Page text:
In his art classes, the former students said, he asked the women to sit on his lap when he reviewed their work, pressed against them while teaching, touched their bodies, made lewd comments and shared explicit details of a fascination with adolescent girls.
Mehrnaz, 54, said he made her sit on his lap and caressed her thighs. Atty, 30, said he had locked her in his office and forcibly kissed her. Another said he asked the color of her underwear as he touched her.
Afarin, a Tehran teacher, said she had been molested repeatedly 30 years ago, at age 13, by Mr. Aghdashloo, who would press his groin against her and touch her thighs while teaching painting technique. She had been too terrified to tell her parents, she said, and still avoids the street where Mr. Aghdashloo held class.
“I feel relieved that a man who has abused so many women and girls is finally being exposed,” she said.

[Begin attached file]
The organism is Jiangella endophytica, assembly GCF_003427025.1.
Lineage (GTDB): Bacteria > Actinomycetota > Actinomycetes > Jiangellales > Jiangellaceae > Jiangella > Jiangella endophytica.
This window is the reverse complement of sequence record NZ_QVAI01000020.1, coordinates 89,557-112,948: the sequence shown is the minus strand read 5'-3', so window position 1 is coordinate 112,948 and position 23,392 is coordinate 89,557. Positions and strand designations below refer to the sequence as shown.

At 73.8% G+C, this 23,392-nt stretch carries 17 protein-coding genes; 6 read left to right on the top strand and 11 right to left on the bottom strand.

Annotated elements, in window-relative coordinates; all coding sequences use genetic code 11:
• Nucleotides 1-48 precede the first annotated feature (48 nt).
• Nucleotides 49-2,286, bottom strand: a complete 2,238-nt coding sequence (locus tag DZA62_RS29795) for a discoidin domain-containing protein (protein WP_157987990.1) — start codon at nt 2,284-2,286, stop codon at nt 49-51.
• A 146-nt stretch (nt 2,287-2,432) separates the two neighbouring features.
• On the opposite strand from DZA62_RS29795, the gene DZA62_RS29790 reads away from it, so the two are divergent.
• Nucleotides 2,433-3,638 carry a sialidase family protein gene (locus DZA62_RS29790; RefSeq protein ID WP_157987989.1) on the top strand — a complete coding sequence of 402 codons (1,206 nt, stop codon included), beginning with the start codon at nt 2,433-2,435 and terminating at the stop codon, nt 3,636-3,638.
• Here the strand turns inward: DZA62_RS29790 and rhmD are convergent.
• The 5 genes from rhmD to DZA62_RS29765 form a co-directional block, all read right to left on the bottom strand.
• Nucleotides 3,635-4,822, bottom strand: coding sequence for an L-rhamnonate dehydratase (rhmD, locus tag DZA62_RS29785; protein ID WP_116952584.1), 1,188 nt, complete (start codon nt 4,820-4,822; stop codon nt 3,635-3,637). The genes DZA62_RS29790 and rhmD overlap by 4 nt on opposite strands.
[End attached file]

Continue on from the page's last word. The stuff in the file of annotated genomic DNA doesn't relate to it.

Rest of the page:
Laleh Sabouri, a 50-year-old actress and television star, took art lessons with Mr. Aghdashloo for two years. Days after Ms. Omatali’s Twitter posting, Ms. Sabouri tweeted that most women were terrified of being alone with him and that accusations of rape would be “befitting.” Mr. Aghdashloo’s lawyer said he had taken legal action over that tweet, calling it “baseless.”
One of Mr. Aghdashloo’s teaching assistants, who helped manage his workshops for 12 years, said she had witnessed frequent misbehavior by him toward female students and that some had complained to her. She had confronted him and he replied that women should consider his affection a privilege, the assistant recalled. She ultimately resigned, she said, because he had assaulted her.
Ms. Omatali’s account struck a nerve among Iranian female journalists. Several said the advice in newsrooms was that no woman should interview Mr. Aghdashloo alone.